This blog post was originally posted on December 1th, 2015 and was updated on December 13th, 2017
We all know the holidays just wouldn’t be the same if it weren’t for the sweets.
The holidays are a great time to visit Malaga! The weather is mild and there are plenty of sunny days to spend exploring the city. There’s lots to do in Malaga at Christmas, but it’s the sweets we really love! So with that in mind, we’ve put together a list of seven of the must try holiday sweets in Malaga and where to find them.
Roscos de Vino
These little sweets look like miniature doughnuts, but they are actually more of a cookie texture. Made with sweet wine, which is typical of Malaga, the crumbly cookies are then covered in a sugar glaze so that they are golden brown on the inside and a pure white outside.
Roscos de vino are one of the first things that comes to mind when we think of holiday sweets in Malaga. They come wrapped in wax paper, usually with a local company’s name stamped across it. You can find them at the grocery store or any specialty food shop. We suggest La Mallorquina in Plaza Felix Saenz (Plaza de Félix Sáenz, 7).
The name for these holiday sweets comes from the word “borracho” (which means drunk), so these are “drunken cookies.” Of course, in this case, they are drunk with cinnamon and sugar or honey!
Borrachuelos look like pestiños, (which is next on our list), but they are filled with a sweet filling made with either pumpkin or sweet potato jam. The folded cookies are then coated in honey or cinnamon and sugar, and then they are ready to be devoured. Super sweet and deliciously sinful, just the way we like it!
You can find these at any bakery or pastry shop in Málaga, but our favorite is La Canasta (Plaza de la Constitución).
Pestiños are similar to the borrachuelos, but instead of a filling, these cookies get a lot of their flavor from the spices used to bake them. The dough is made with anis, clove, cinnamon and sweet wine, and it is more of a puff pastry texture than a regular cookie dough.
You wrap the dough around your finger to form the shape and then fry it in extra virgin olive oil (which is the best oil to use for frying!) After the pestiño has been fried, you can coat it in cinnamon and sugar or honey, similar to the borrachuelos. You can find these holiday sweets right next to the borrachuelos at any bakery or pastry shop in Malaga.
Polvorones and Mantecados
There is always a lot of confusion about the difference between polvorones and mantecados in Spain. Both are excessively crumbly, soft cookies. The polvorones are a type of mantecado made with almonds but with a slightly more oval shape. However, the basic cookie is the same.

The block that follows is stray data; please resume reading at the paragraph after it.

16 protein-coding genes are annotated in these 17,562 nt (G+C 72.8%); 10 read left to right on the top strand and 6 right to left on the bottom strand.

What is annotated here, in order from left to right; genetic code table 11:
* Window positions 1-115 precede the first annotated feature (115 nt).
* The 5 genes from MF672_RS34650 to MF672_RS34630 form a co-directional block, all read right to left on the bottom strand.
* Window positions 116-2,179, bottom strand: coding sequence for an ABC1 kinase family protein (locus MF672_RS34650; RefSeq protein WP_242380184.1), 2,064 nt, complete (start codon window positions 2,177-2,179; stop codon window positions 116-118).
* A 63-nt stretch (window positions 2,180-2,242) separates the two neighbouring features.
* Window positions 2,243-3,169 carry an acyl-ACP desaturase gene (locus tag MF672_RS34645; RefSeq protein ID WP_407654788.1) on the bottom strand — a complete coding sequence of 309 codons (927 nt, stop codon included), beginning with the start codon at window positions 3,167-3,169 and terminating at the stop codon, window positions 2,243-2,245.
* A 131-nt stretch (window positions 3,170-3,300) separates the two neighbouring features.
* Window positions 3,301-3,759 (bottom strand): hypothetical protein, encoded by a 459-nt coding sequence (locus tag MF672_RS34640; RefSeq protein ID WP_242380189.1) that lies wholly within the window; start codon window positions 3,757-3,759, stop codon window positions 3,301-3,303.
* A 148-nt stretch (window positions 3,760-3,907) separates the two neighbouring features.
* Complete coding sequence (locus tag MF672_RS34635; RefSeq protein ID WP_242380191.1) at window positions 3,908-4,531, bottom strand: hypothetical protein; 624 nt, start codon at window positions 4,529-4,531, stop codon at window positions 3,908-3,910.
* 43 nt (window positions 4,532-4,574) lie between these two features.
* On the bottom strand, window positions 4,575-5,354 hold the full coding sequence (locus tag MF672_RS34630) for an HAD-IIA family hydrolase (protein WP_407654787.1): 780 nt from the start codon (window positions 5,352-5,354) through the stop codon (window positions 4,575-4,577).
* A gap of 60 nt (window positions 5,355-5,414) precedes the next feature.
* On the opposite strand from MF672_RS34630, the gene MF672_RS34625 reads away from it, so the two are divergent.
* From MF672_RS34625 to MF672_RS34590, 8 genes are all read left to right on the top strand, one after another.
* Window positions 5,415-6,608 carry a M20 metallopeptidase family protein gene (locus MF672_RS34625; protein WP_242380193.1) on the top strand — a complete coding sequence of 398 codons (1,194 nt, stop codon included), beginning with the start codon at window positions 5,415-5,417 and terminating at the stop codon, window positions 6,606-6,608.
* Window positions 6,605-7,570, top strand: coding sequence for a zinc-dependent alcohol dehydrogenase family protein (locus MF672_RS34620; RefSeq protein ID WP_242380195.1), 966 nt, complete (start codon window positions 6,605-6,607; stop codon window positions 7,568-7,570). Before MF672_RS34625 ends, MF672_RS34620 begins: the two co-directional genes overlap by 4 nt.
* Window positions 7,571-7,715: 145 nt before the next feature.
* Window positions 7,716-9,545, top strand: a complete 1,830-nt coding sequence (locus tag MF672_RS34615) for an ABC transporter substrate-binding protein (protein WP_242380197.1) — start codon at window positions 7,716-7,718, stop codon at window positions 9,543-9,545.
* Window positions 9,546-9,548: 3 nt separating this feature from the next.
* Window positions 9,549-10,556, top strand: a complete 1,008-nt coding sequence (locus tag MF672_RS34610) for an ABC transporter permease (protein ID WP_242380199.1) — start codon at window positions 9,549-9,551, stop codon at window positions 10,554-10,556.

In the town of Antequera in Málaga, they make something called a “double mantecado” and you will see Malagueños squeeze the cookie before unwrapping it from the white wax paper so that it doesn’t fall apart before you take a bite! You can find polvorones and mantecados in any grocery or specialty grocery store. They sell boxes of these in many tourist shops, as well. It’s one of the most popular holiday sweets in Malaga!
This is one of the holiday sweets famous throughout Spain. Turrón is a bar of nougat and almonds. There are several traditional flavors including chocolate and almond, however each year they also come up with interesting new flavors such as gin and tonic, bubble gum, and blackberry. There is something for every sweet tooth and it comes in a hard or soft variety, so be sure to try some!
You can find turrón at most grocery stores and pastry shops, but we suggest you buy it from Casa Mira (Calle Marqués de Larios, 5). This is the same Casa Mira store that is famous in Madrid for its turrón. One of the brothers opened a shop in Málaga. It’s one of the best known spots to buy traditional turrón. You can even enjoy a turrón flavored ice cream if it’s a nice day!
Bolitas de Coco
Bolitas de Coco are just what they sound like: little coconut balls! These holiday sweets couldn’t be easier to make, and if you like coconut, they are delicious.
You can find them either coated with more coconut or covered in chocolate. Either way, it’s a delicious sweet that you can find any place where you would buy mantecados, polvorones or turrón.
Roscón de Reyes
The roscón de reyes is a cake that looks like a huge doughnut. It is a dry cake topped with candied fruit, and often filled with vanilla or chocolate whipped pastry cream.
It is a tradition to buy a roscón de reyes the night before the Three Kings arrive. On the evening of January 5th Spanish families will share the cake searching to see who get the hidden lima bean. This person traditionally would have to pay for the cake.
Sometimes the roscón de reyes also has little toys hidden in the frosting for the kids. Sometimes we’ll have a little slice of roscón de reyes the next morning with our coffee, too. This is one of our favorite holiday sweets in Malaga (and across Spain). You can find them at any pastry shop in Malaga.
To try more delicious sweets and of course, other wonderful local foods, make sure you join us on one of our food tours! We can’t wait to see you soon in Malaga!
Abby has lived in cities all over Spain including Madrid, Málaga, Fuengirola, Sevilla and Barcelona and she loves traveling and tasting all this diverse country has to offer. Along with her husband, who is originally from Málaga, she writes the bilingual travel blog El Boquerón Viajero. Abby is also currently partner & director of communications for a Spanish travel agency called Auténtico Nueva York. She has recently become a mum & is looking forward to sharing all Spain’s bites with the next generation of foodies! Favorite Devour Tour? Catalan calçotada!